Referring to the “bold initiative” described in the article, in June 2007 Margaret Beckett, then Foreign Secretary of the United Kingdom, said, “That initiative was to re-ignite the vision of a world free of nuclear weapons and to redouble effort on the practical measures towards it. The need for such vision and action is all too apparent.”

And in January Prime Minister Gordon Brown said, “...we will be at the forefront of the international campaign to accelerate disarmament amongst possessor states, to prevent proliferation to new states, and to ultimately achieve a world that is free from nuclear weapons.”

These speakers clearly had in mind the review conference for the Nuclear Non-proliferation Treaty, which is less than two years away.

Citizens’ groups and NGOs
Success in banning inhumane weapons; efforts broadened to include depleted uranium shells

Another reason it is clear that an opportunity for the abolition of nuclear weapons has come is the movement at the grass-roots level.

At the Diplomatic Conference on Cluster Munitions in Dublin, Ireland on May 30, the Convention on Cluster Munitions was unanimously adopted. The convention calls for an immediate and unconditional ban on all cluster munitions.

The Cluster Munitions Process, also known as the Oslo Process, began in February 2007 and adopted the text of a treaty in 15 months. The treaty reflects the well-thought-out strategy of non-governmental organizations that are working to recreate the conditions that existed 10 years before.

The treaty was drafted by NGO members who worked on the Land Mine Ban Treaty signed in Ottawa, Canada in 1997 and who reunited for this new effort. Few nations have cluster bombs. As a result of their experiences in Ottawa, the NGOs knew that if they based their argument on international public opinion in favor of the abolition of inhumane weapons, they could overcome the opposition of the major powers.

Riding this trend, anti-nuclear citizens’ groups in Hiroshima and around the world have begun to say that the next step should be a ban on depleted uranium shells and that if this goal is achieved a ban on nuclear weapons should be next.

Japan and other Asian countries
Growing possibility of a nuclear-free zone

There is another reason to believe that there is now an opportunity to abolish nuclear weapons: the concept of a nuclear weapon-free zone in Northeast Asia, including Japan and the Korean peninsula. Is this possible?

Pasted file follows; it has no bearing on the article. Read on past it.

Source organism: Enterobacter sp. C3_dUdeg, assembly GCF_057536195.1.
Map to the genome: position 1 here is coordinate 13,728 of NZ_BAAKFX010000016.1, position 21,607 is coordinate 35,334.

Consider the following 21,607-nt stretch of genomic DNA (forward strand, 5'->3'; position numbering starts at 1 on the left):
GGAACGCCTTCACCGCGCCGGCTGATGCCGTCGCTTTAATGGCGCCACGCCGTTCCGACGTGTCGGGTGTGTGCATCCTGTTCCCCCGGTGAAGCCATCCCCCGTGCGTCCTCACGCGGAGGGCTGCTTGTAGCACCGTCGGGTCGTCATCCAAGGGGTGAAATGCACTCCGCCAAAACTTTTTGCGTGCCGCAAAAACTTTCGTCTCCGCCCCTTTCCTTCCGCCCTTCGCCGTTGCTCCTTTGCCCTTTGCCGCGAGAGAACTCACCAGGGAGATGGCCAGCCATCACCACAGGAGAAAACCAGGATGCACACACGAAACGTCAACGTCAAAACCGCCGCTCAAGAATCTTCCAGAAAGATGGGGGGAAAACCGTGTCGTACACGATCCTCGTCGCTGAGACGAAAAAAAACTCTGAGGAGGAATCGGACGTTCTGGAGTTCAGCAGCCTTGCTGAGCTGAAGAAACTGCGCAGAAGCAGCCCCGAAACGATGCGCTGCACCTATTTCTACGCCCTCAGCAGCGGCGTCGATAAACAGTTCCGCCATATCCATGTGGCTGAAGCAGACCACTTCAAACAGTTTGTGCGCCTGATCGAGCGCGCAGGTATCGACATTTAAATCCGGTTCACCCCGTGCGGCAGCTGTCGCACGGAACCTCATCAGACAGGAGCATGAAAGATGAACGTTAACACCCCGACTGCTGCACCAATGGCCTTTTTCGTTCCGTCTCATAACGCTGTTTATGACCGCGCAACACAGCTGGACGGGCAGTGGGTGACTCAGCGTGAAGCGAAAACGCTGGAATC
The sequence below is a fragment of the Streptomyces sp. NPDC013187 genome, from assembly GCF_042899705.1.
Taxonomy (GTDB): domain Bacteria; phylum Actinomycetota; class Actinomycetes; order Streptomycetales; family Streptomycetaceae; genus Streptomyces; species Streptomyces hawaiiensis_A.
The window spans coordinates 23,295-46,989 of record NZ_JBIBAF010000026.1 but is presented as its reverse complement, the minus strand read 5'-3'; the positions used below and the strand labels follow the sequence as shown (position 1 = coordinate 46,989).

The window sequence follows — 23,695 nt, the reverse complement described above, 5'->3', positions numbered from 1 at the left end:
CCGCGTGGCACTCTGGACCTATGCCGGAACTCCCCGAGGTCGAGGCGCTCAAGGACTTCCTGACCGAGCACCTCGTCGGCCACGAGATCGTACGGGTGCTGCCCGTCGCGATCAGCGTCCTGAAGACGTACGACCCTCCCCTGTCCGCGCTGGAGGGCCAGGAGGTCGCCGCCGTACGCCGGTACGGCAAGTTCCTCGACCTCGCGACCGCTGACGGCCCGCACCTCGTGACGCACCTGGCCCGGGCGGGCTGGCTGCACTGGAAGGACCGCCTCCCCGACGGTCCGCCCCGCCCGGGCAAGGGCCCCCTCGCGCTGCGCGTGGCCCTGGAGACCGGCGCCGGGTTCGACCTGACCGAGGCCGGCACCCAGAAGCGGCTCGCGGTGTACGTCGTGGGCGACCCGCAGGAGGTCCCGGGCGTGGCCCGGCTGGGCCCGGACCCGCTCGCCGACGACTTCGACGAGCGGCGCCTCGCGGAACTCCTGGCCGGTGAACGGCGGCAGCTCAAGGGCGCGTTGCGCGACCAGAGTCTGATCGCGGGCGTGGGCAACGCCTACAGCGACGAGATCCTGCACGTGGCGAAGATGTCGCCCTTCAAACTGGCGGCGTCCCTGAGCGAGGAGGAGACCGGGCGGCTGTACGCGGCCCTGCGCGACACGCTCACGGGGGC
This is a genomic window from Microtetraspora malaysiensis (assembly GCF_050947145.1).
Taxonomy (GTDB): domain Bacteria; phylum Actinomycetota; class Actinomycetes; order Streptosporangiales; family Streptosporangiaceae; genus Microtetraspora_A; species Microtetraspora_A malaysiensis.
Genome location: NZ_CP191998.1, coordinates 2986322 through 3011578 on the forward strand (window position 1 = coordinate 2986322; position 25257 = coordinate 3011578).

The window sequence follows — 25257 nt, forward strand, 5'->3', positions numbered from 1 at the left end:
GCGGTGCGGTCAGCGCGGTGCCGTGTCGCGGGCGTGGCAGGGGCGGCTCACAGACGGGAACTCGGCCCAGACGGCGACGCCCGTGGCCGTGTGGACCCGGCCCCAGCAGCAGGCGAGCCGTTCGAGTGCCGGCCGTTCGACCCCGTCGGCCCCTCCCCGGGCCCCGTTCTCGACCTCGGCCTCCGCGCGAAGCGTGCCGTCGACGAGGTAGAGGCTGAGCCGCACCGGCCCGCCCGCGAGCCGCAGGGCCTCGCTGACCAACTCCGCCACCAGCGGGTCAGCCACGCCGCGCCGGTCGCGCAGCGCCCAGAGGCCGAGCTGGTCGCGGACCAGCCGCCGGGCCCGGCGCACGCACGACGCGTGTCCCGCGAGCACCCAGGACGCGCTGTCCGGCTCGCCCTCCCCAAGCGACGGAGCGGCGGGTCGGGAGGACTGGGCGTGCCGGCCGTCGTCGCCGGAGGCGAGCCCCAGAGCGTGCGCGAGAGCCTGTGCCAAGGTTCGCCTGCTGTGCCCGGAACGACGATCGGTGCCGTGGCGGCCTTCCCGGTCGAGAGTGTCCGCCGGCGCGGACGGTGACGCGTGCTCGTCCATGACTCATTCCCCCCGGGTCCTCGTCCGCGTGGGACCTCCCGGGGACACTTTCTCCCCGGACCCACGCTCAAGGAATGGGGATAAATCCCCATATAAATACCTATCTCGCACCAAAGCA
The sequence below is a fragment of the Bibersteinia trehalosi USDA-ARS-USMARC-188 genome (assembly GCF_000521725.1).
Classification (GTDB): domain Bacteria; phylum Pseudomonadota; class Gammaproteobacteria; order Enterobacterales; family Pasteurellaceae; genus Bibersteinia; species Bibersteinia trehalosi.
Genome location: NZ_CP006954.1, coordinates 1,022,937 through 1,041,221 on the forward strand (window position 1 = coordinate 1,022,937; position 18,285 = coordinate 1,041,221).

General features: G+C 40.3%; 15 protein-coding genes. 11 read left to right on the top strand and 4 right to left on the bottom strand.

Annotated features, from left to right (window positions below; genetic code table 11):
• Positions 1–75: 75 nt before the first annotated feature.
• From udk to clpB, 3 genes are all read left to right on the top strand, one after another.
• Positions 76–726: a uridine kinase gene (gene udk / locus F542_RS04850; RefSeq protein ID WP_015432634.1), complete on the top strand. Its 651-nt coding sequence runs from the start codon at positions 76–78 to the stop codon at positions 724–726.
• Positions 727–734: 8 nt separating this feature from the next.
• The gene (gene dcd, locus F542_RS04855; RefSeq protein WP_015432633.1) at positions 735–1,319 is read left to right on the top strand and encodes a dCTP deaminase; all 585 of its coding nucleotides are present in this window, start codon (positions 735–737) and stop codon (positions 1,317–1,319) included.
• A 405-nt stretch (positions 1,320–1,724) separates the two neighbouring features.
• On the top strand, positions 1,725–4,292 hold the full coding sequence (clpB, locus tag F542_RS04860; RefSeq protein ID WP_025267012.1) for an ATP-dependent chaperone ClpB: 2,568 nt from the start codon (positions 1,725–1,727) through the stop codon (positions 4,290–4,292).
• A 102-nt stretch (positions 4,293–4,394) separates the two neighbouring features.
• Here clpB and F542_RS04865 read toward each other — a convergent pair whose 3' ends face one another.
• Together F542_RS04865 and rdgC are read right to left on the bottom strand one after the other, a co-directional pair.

The key to answering that question is the Treaty of Amity and Cooperation in Southeast Asia. The treaty, which encompasses all of the countries in Southeast Asia, has been signed by 25 nations, including North Korea, which signed in July of this year.

The Association of Southeast Asian Nations sees TAC as the foundation of the region’s peaceful community. Although it initially included only members of ASEAN, since 1987 nations outside the region have been able to accede to the treaty.

The number of signatory nations has rapidly increased since the U.S. launched its Iraq war in 2003. China and India were followed in 2004 by Japan, Pakistan, South Korea and Russia. Other nations have since acceded to the treaty, and the total population of the signatory nations is 3.7 billion, which represents 57 percent of the global population.

With clauses renouncing war and calling for the peaceful resolution of conflicts, the TAC is in accord with the spirit of Article 9 of Japan’s constitution.

China and Vietnam, signatories to the treaty, were able to resolve through dialogue a dispute involving the land portion of their border. India and China also brought an end to a conflict that had gone on for more than 40 years. Though India and Pakistan have been engaged in conflict as the result of a serious confrontation over a territorial dispute in Kashmir, there have been ongoing talks between the two nations in an effort to find a peaceful solution.

There are seven nuclear weapon-free zones in the world today. Of these, five are in the southern hemisphere. The creation of a non-nuclear zone in northeast Asia would be highly significant.

The fact that Japan is under the U.S. nuclear umbrella is a problem. With Article 9 and its three non-nuclear principles, what sort of non-nuclear nation shall Japan be? The creation of a nuclear-free zone is impossible as long as this point remains unclear. Realizing a nuclear weapon-free world is an issue that all of us who live in a nation that suffered atomic bombings must address.

(Originally published on September 22, 2008)

Related articles
Former NSC Director calls for “a world free of nuclear weapons” (July 5, 2008)
Hiroshima Memo: The Contradiction of U.S. Nuclear Policy (April 30, 2008)
Former top U.S. officials present vision of a nuclear weapons-free world (April 25, 2008)